• Many assaults, car-jackings, robberies, and homicidal attacks are carried out on women sitting in their cars fumbling with money, make-up, or their radios. Often, the doors are unlocked and the attacker just slides right in. Don't make yourself this kind of target. Instead, have your stuff together, get locked in, buckled up and on your way. You can fiddle with your iPod at the next red light.
  • When the bad guy ask for your wallet, simply take out your wallet and throw away a little bit far from you and at the bad guy blind side, chances are the robber will turn and take a time to get your wallet and use this situation to quickly escape from the scene.
  • Dressing in sexy, provocative attire, or wearing a lot of jewelry may be cool once inside, but before you get to your destination, it's not going to attract the kind of attention you want. Make sure to cover up before you reach your destination and after you leave.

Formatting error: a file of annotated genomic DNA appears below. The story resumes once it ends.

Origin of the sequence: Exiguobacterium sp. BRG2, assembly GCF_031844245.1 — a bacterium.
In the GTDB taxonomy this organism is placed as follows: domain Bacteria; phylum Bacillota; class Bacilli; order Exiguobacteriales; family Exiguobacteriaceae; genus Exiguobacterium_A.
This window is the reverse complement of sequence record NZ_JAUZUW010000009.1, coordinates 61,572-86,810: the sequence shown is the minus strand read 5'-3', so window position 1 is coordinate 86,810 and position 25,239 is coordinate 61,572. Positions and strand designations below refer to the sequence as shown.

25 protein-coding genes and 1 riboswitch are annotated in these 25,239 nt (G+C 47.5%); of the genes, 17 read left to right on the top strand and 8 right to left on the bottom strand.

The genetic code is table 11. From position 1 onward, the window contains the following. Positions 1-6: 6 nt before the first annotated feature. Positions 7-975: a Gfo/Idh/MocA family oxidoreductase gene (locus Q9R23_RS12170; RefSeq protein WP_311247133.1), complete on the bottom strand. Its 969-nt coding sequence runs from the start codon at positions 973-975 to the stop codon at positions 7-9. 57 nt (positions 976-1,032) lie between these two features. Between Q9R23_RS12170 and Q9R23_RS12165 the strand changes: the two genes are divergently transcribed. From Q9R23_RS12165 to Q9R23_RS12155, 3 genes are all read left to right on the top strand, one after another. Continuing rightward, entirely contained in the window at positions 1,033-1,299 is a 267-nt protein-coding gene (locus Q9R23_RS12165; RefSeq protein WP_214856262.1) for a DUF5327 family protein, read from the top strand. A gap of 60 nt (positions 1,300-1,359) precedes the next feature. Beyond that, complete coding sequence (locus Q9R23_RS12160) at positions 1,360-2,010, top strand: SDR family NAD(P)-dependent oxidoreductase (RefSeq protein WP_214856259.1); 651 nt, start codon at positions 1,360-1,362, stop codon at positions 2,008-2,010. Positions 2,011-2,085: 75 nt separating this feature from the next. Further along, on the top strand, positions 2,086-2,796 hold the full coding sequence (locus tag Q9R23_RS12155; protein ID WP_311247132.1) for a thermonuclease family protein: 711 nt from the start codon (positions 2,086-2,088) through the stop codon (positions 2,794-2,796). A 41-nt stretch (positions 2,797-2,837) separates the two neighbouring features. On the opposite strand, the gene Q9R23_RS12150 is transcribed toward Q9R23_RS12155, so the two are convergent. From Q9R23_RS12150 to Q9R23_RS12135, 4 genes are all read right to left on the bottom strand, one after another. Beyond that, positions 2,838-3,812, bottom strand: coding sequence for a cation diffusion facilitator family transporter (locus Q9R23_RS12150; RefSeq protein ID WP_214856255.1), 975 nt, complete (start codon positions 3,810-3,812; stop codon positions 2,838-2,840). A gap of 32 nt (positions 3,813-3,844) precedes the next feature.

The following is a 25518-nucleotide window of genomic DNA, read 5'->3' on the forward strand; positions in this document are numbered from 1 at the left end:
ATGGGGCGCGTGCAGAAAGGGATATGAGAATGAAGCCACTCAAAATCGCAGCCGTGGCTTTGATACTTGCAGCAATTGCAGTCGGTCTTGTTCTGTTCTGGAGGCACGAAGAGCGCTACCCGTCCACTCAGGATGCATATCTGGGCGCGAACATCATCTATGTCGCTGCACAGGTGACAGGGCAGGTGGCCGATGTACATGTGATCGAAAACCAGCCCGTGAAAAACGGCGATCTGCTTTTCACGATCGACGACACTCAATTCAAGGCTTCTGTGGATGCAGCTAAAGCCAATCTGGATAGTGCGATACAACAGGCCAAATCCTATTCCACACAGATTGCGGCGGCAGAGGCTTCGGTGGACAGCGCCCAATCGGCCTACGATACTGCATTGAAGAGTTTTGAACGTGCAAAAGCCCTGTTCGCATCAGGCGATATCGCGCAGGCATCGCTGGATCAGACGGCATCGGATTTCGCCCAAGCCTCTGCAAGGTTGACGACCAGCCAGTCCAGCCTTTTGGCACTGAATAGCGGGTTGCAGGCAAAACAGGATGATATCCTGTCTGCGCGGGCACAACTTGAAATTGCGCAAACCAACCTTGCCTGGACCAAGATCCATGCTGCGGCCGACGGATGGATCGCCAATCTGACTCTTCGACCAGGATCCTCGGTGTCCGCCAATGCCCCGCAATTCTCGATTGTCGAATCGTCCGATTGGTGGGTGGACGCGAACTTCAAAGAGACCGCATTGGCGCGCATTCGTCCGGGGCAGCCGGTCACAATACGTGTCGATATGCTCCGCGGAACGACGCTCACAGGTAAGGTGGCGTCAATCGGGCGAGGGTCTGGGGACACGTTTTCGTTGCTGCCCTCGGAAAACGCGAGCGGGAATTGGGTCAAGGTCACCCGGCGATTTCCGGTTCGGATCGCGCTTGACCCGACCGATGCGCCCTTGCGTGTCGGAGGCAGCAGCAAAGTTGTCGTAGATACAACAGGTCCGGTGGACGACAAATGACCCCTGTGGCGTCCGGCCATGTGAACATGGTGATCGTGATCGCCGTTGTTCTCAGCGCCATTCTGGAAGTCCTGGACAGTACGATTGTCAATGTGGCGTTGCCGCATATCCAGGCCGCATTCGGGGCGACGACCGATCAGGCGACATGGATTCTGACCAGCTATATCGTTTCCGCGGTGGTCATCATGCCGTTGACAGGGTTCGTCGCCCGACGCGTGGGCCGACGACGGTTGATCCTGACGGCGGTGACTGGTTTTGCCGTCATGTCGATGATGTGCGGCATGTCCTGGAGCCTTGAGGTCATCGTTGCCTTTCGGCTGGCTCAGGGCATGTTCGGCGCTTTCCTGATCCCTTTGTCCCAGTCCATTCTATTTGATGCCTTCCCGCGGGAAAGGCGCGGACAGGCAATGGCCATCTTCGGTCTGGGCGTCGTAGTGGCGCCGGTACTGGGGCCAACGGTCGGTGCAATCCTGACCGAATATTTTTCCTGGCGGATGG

• Other great items for an emergency kit include an emergency blanket, survival knife with a good-sized blade, windshield smasher, seat belt slicer, hand crank flashlight, and a few light-sticks.


  • Glance into the backseat of your car as you approach it - it's highly unlikely anyone can be inside the locked car, but it'll make you feel more confident when you're alone to KNOW you're alone.
  • Avoid carrying items you cannot afford to lose.
  • Don't space out when you're alone. Remember there is no one to depend upon but yourself. Stay alert and keep your wits about you at all times.
  • If you feel like someone is following you, don't go back to your house. That will let whoever is following you know where you live. Walk to a police station or an area with a lot of potential witnesses if something were to happen.
  • Stairs, elevators, and parking garages should be avoided altogether if you're getting a bad vibe from the neighborhood.
  • Don't count money on the street - that's an invitation to rob you. Stay alert and don't distract yourself while out on the street.

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Categories: Keeping Safe | Self Defense